E-commerce frameworks, ASEAN network of smart cities on the cards: PM Lee


MANILA: Singapore hopes to build up e-commerce frameworks, cyber capabilities and create an ASEAN network of smart cities as the incoming chairman for the regional bloc, the country’s Prime Minister Lee Hsien Loong said on Tuesday (Nov 14).

Mr Lee was speaking at a commemorative summit marking 20 years of partnership among ASEAN, China, Japan and South Korea, collectively called ASEAN Plus Three.

It is important that the group finds innovative ways to harness the opportunities afforded by new technologies, he said, adding that the East Asian countries are already at the forefront of technology adoption, particularly in e-commerce and smart cities.

“There is tremendous potential if we combine efforts and leverage on each other’s strengths,” he said. ASEAN’s digital economy is projected to grow by 500 per cent, to around US$200 billion (S$272 billion) by 2025, he added.

On Monday, at a summit with China, Mr Lee said there is much ASEAN can learn from the regional superpower when it comes to financial technology, e-commerce and smart cities. 

Since its establishment in 1997, ASEAN Plus Three has been a “valuable mechanism in our regional architecture”, Mr Lee said. “It has catalysed mutually beneficial cooperation across fields such as tourism, finance, health, education and food security,” he said.

He added that ASEAN Plus Three has fostered collaboration and sense of collective during tough times, such as the financial crises and the SARS epidemic. 

A report published by the ASEAN+3 Macroeconomic Research Office (AMRO), earlier this year said that the Asian financial crisis in 1997 was a “landmark event” for ASEAN Plus Three that spurred intra-regional integration in trade and investment and led to systems to ease the impact of global threats. Separately, the SARS epidemic in 2003 also prompted the countries to establish frameworks and mechanisms to combat such highly infectious outbreaks.


Describing ASEAN Plus Three as an “economic nexus”, Mr Lee said that in 2016, ASEAN’s merchandise trade with the Plus Three countries amounted to nearly US$700 billion, or 31 per cent of ASEAN’s total merchandise trade.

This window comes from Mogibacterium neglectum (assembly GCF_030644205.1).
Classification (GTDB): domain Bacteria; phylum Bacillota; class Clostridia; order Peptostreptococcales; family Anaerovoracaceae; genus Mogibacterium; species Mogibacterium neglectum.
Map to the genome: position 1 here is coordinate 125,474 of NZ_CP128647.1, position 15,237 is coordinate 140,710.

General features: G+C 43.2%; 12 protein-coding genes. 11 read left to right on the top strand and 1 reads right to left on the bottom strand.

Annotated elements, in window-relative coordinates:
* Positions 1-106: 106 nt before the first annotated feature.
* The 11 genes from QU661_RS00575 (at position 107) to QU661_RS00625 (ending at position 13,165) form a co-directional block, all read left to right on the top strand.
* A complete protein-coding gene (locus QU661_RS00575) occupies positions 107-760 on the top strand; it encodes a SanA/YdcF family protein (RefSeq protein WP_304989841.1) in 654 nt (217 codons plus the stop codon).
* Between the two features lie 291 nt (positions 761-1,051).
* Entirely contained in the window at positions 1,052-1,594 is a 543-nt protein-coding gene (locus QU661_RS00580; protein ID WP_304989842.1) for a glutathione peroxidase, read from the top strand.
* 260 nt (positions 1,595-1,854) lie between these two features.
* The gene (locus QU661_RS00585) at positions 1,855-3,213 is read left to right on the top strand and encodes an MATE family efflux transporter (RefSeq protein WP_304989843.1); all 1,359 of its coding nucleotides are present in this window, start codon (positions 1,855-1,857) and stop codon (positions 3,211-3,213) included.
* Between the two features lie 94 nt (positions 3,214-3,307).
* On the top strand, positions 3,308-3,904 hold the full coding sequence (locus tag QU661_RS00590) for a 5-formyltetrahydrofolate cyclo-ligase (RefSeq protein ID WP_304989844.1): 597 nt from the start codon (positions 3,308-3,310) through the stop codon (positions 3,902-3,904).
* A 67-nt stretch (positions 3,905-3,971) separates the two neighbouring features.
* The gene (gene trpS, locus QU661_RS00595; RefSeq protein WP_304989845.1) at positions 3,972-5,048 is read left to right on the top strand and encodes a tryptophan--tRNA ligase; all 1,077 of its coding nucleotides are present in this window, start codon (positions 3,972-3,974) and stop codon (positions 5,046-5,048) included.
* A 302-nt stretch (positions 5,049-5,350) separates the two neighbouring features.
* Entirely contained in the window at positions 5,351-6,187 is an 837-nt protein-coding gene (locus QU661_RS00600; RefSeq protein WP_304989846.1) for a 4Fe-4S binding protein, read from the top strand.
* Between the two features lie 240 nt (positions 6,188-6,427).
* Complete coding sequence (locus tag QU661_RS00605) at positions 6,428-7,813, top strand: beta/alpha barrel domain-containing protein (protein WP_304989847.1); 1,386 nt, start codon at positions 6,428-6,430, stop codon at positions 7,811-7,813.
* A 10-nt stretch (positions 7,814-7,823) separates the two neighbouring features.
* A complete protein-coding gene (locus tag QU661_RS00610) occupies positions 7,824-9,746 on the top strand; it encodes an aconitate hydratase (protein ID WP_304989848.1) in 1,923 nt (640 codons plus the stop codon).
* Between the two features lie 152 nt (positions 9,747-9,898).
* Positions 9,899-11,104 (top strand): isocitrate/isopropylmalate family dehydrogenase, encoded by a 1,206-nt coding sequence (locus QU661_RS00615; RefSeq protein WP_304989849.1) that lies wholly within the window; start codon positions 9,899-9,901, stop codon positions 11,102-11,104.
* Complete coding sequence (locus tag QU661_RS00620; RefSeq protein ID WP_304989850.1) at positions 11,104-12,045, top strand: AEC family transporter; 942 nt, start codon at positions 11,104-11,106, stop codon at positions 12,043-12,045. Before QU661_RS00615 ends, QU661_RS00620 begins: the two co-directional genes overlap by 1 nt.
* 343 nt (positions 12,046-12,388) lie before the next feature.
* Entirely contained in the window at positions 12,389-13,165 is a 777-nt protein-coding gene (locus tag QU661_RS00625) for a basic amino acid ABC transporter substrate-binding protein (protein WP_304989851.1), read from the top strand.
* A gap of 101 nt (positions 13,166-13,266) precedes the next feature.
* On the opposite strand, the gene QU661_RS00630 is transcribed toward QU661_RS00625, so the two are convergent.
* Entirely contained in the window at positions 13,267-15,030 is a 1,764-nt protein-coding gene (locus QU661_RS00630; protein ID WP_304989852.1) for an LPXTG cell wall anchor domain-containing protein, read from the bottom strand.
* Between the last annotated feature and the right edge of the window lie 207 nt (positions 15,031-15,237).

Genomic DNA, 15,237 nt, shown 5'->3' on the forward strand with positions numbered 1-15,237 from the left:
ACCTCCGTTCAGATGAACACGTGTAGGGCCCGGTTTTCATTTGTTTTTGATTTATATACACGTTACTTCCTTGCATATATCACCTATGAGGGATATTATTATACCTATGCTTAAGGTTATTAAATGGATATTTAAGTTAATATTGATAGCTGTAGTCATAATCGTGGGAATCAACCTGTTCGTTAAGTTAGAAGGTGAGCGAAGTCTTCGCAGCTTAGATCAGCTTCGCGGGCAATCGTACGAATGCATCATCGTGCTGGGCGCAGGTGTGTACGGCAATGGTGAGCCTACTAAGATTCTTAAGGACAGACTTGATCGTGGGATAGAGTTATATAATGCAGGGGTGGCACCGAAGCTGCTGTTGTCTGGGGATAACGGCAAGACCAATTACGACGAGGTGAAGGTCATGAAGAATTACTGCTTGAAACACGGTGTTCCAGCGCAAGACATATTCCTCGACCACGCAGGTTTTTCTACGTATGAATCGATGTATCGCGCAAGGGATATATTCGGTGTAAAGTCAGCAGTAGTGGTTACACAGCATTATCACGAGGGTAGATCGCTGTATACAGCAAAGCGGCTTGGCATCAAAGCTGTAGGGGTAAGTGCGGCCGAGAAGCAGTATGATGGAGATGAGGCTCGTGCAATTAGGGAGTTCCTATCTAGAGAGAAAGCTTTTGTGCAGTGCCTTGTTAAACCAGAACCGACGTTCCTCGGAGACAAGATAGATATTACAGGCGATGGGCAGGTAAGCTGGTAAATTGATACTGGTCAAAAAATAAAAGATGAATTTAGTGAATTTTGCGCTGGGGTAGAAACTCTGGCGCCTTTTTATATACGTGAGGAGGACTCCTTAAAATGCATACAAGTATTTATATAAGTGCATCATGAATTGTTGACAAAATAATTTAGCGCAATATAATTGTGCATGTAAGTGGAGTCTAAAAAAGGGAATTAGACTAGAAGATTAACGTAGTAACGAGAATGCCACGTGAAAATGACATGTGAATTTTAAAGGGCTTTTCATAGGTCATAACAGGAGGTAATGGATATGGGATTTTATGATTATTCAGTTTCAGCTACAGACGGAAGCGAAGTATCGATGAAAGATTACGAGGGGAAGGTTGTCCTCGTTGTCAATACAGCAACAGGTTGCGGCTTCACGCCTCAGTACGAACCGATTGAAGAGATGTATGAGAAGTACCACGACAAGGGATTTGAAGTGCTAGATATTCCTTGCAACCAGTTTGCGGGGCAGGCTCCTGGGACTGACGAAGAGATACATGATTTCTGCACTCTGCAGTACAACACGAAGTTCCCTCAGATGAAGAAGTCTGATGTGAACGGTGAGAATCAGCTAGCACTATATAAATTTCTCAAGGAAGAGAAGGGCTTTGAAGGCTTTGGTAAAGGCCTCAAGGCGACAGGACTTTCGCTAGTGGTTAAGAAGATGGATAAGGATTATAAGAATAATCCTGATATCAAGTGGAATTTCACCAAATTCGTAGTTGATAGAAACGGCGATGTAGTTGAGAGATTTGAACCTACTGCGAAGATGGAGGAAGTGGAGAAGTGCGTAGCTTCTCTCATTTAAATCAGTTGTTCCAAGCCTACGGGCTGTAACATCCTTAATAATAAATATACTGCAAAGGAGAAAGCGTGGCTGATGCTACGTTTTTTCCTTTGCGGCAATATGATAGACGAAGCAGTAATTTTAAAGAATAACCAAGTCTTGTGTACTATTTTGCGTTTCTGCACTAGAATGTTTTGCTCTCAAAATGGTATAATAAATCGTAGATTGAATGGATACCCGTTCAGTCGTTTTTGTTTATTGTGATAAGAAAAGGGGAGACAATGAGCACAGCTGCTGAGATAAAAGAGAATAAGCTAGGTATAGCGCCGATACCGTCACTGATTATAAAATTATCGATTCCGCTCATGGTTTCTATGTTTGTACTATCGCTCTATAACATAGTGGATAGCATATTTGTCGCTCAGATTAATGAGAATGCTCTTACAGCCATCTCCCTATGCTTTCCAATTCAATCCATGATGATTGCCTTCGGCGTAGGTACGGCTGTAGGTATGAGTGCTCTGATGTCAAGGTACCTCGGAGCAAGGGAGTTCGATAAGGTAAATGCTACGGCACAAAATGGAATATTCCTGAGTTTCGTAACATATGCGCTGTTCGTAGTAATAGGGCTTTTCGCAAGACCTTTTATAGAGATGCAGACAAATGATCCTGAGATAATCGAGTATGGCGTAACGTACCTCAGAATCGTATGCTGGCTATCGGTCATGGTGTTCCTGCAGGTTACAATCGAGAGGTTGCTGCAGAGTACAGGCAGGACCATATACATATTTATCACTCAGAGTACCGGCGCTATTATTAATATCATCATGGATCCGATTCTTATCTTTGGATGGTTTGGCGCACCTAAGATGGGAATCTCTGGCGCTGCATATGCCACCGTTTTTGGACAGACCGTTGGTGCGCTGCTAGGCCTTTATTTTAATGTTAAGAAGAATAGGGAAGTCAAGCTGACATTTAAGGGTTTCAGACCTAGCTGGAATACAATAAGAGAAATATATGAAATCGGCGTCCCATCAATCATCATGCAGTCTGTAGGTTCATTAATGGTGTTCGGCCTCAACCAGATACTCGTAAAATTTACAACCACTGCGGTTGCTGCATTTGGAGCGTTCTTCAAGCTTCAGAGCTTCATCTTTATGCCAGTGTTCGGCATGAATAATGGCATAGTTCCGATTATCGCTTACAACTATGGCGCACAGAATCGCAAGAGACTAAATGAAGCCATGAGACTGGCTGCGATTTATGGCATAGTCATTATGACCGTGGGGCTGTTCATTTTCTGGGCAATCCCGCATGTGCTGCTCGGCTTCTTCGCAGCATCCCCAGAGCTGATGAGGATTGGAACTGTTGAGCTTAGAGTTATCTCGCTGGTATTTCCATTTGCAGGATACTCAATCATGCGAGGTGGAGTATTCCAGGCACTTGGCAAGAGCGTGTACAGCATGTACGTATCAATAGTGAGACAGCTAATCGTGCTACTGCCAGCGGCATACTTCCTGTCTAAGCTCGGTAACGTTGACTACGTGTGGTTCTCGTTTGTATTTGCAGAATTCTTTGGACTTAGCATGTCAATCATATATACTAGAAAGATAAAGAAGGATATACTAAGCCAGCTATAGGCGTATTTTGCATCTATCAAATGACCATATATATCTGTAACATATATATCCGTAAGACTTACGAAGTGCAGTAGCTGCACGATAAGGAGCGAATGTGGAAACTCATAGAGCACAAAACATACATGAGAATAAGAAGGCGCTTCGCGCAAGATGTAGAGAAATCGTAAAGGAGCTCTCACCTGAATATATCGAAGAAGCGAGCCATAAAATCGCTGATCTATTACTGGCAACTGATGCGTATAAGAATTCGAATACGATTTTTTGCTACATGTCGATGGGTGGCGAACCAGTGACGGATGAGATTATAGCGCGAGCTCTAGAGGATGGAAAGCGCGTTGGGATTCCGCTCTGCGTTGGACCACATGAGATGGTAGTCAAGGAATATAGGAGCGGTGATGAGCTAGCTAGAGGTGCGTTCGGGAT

Mr Lee added that ASEAN is happy to adopt the Manila Declaration on the 20th Anniversary of ASEAN Plus Three Cooperation. The declaration will take note of the significant achievements of the ASEAN Plus Three in the last two decades and also set the direction and priorities for the coming years.

Still, there is a need to further advance economic and financial integration, he said. While he said he was glad to see the region pressing on with economic integration amid growing sentiments against globalisation, he reiterated that it is important to intensify efforts to conclude a high-quality and comprehensive Regional Comprehensive Economic Partnership (RCEP).

RCEP is a free trade agreement under negotiation since 2012, involving ASEAN Plus Three along with India, Australia and New Zealand. RCEP will bring tangible benefits to the group’s businesses and citizens, and “show the world that East Asia is confident in our economic future”, he said.


“It is also encouraging that we are deepening regional connectivity to enhance our physical, institutional and people-to-people linkages,” Mr Lee said. He said that cruise tourism is a “particularly promising sector” to deepen infrastructural and people-to-people connectivity among the countries.

He said this as he spoke about the “potential synergy” among the Master Plan on ASEAN Connectivity 2025 and Plus Three countries’ initiatives on infrastructure. ASEAN’s plan surrounds sustainable infrastructure, digital innovation, seamless logistics, regulatory excellence and people mobility.

“We can also push ahead with practical demonstration projects of common interest to showcase our commitment to promote connectivity,” he added.

He said that tourist flows across East Asia are rising rapidly, citing figures. Plus Three countries accounted for more than a quarter of tourist arrivals into ASEAN in 2015, up from just over a fifth in 2014, he noted.

He added that the group should continue to strengthen key ASEAN Plus Three initiatives such as AMRO and the Chiang Mai Initiative Multilateralisation. AMRO is seen as the Asian version of the International Monetary Fund and has been described as an “early warning mechanism” that can provide policy recommendations to avert crises, while the Chiang Mai Initiative functions as a joint reserve that provides loans for countries in financial trouble.


He also spoke on the need to work together to maintain regional peace and stability. “Regional security is the cornerstone of our growth and development,” he said, adding that Singapore is “deeply concerned” about the situation in the Korean Peninsula.

Singapore strongly condemns recent provocations by North Korea, he said. 

FILE PHOTO: North Korean leader Kim Jong Un watches the launch of a Hwasong-12 missile in this undated photo released by North Korea’s Korean Central News Agency (KCNA) on September 16, 2017. KCNA via REUTERS/File Photo

“These actions pose a severe threat to regional peace, security and stability. Any miscalculation will have devastating consequences,” he said, urging North Korea to desist from its provocations and abide by international obligations and commitments.

In concluding his remarks, Mr Lee said that as ASEAN chair in 2018, Singapore will do its best to further deepen growing ties with the Plus Three countries and work towards achieving the long-term goal of building an East Asian Community.

“We should build on the ASEAN Plus Three’s dynamic character, and strengthen its role in our open and inclusive regional architecture,” he said.

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